Water Management

CEO’s Describe their Companies’ Contribution to Solving the World Food Crisis

According to the World Bank, the most critical challenge of the 21st century is feeding a world population that by 2050 is projected to reach 9.7 billion.
Since agriculture accounts for 70% of the world’s water consumption, anything that can optimise water usage and reduce current day wastage, can only be beneficial.
Integrated water management on a transboundary scale, in conjunction with cutting edge irrigation technology will go a long way to alleviating hunger and its attendant diseases worldwide, and make farmers more prosperous.

In anticipation of the twentieth Agritech exhibition, to be held in Tel Aviv in early May, we spoke to the CEOs of four major irrigation companies that have deep roots in Israel. In order to discover how each of their firms deals with international irrigation challenges, and to get a sense of their visions for the future, we asked each of them the same two questions.




First Question: How does your company strike a balance between the traditional methods used by most farmers and the precision agriculture you make available?

Amnon Ofen, Director NaanDanJain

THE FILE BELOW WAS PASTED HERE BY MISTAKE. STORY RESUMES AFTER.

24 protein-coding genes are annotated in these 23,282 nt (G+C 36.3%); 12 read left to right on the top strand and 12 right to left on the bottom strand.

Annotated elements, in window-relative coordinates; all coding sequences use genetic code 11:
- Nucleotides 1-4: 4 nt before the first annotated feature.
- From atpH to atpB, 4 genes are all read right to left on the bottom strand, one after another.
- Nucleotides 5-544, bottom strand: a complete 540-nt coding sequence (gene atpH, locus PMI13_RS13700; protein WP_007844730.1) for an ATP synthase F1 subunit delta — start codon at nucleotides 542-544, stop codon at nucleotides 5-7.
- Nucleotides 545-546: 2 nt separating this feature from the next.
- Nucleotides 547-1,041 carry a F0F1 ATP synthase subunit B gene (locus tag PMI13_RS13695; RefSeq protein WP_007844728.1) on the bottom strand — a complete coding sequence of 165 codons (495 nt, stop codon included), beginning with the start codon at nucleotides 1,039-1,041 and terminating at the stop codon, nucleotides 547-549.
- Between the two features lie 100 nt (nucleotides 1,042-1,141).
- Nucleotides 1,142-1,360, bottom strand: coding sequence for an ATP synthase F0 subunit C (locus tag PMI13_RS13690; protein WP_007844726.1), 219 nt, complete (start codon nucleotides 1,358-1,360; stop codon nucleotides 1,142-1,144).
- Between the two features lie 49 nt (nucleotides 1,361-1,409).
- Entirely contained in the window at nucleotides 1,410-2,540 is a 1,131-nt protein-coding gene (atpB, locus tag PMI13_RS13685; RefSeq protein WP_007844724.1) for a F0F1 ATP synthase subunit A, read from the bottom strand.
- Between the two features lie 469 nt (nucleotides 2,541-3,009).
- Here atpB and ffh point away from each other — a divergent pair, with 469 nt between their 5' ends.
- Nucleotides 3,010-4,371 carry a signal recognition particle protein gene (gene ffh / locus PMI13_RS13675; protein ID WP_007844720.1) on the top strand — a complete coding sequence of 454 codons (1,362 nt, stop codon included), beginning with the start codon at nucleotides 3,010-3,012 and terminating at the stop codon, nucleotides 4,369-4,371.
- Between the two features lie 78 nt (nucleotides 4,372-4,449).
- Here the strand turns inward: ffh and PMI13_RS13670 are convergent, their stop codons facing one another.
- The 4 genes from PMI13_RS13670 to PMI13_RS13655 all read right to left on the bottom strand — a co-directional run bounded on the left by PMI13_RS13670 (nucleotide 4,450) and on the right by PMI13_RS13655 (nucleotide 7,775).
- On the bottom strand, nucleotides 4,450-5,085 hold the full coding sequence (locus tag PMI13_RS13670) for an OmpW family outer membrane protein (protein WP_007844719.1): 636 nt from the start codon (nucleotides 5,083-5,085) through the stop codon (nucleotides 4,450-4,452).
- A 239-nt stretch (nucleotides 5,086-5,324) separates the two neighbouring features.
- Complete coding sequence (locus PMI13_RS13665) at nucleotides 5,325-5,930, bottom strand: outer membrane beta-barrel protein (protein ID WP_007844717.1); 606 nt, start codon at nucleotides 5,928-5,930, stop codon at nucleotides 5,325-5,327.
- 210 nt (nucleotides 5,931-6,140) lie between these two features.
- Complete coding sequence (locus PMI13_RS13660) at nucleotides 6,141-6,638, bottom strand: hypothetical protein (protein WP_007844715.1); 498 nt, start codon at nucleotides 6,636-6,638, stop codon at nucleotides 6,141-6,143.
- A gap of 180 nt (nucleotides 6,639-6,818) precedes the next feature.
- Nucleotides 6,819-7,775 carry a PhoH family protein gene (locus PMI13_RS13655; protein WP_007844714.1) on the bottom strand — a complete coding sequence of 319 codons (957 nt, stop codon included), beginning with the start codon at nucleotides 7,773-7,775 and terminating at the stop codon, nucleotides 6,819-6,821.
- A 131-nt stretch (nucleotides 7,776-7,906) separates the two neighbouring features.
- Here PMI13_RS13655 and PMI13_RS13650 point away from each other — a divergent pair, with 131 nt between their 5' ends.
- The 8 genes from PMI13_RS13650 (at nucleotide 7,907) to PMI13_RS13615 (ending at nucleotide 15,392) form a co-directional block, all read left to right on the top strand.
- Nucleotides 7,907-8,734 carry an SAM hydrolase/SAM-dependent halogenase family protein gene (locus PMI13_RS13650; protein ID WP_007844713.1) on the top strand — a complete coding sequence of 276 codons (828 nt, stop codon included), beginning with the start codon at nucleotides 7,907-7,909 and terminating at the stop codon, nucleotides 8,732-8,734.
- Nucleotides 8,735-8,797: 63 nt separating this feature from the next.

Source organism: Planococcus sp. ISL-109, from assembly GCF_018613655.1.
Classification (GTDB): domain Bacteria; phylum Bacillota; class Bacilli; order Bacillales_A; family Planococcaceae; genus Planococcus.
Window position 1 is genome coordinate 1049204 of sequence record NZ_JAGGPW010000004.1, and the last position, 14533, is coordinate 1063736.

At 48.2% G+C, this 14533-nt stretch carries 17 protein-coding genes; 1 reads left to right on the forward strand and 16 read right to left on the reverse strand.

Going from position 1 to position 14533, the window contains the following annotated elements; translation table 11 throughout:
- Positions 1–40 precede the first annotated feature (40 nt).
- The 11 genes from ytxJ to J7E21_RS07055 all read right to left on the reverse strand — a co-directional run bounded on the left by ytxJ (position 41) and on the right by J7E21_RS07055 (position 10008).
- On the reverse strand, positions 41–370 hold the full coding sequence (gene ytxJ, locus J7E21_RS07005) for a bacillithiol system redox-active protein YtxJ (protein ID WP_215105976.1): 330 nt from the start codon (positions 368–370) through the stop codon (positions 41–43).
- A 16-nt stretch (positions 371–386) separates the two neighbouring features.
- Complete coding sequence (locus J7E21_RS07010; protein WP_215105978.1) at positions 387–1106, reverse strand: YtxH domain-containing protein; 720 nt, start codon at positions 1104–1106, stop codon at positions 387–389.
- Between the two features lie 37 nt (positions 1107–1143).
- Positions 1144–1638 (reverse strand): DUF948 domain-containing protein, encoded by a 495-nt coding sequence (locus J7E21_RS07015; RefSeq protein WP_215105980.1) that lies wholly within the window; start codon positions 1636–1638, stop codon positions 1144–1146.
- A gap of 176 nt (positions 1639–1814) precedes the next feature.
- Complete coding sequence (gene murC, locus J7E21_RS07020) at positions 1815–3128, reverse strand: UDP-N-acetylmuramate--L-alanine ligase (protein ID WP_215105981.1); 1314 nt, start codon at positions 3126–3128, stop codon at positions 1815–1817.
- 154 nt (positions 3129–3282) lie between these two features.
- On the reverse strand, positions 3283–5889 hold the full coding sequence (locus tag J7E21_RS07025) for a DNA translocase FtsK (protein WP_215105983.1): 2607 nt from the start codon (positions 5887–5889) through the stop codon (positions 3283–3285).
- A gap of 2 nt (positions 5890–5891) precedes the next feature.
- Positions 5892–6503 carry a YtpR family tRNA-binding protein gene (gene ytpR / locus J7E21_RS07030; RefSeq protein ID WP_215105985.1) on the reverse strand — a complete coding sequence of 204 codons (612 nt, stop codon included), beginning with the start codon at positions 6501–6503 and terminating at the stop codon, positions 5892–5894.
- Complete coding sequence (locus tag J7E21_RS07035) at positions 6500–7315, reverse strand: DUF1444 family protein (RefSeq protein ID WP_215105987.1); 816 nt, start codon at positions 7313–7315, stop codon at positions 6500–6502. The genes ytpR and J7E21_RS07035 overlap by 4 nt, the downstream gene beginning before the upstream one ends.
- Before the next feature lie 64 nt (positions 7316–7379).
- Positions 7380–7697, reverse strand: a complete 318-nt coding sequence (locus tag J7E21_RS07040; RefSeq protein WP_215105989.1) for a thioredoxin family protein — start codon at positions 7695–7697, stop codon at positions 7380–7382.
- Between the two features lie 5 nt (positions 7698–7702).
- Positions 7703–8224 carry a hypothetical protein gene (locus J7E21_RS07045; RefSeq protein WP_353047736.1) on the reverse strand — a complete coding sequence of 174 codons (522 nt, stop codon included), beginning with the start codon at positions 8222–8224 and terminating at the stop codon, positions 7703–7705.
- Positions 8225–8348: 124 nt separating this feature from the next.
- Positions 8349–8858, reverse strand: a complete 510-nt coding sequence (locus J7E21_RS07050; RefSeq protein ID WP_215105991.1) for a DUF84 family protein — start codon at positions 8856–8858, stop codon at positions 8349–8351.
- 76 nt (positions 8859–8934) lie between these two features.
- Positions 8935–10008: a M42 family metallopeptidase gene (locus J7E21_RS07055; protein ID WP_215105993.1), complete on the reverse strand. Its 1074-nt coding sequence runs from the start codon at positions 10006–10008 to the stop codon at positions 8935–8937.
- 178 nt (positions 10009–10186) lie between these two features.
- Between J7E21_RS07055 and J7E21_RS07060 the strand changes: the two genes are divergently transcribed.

The irrigation companies that developed in Israel lead and contribute much to global agricultural development because, Amnon says, of Israel’s history of being a small country in which collaboration among all four branches of its agriculture – the farmer, technological production systems, R&D and professional field services, was mutually supportive.

Most of the world’s farmers work in developing countries and find it hard to use modern technology. They are mainly smallholders in remote regions with an acre of land, sometimes less. Irrigation companies must provide them with the game changing resources and the knowhow.

NaanDanJain together with its parent company, Jain Irrigation, offer the most extensive line of irrigation solutions in the world. They developed the One Stop Agro Shop model, designed to provide smallholders with added value from planning, through seeds, saplings and nutrients, modern irrigation systems, pipes and water supply to the smallholding, agronomical knowhow, purchasing crops and processing them into food.


Sustainable agriculture is maintained by recycling production materials and turning them into biofuel.
The companies have developed an integrated holistic concept for turnkey regional agro projects, mainly for smallholders, called ‘From Resource to Root’.
The company is currently finishing the largest drip irrigation project anywhere in the world. It is located in India; it covers 12,300 hectares and encompasses more than 7000 farmers. All systems are fully automated.
Precision agriculture technology forms part of NaanDanJain’s service to the individual farmer. The company’s size allows it to reduce costs to the farmer.


Shmuell Schupak, CEO Metzer
Farmers are the weakest link in the agricultural value chain: they bear most of the risk while reaping a small part of benefits (most benefits go to the intermediaries). For this reason Metzer focuses on providing robust and reliable technologies that work under real field conditions and are easy to operate with the manpower available to the farmers.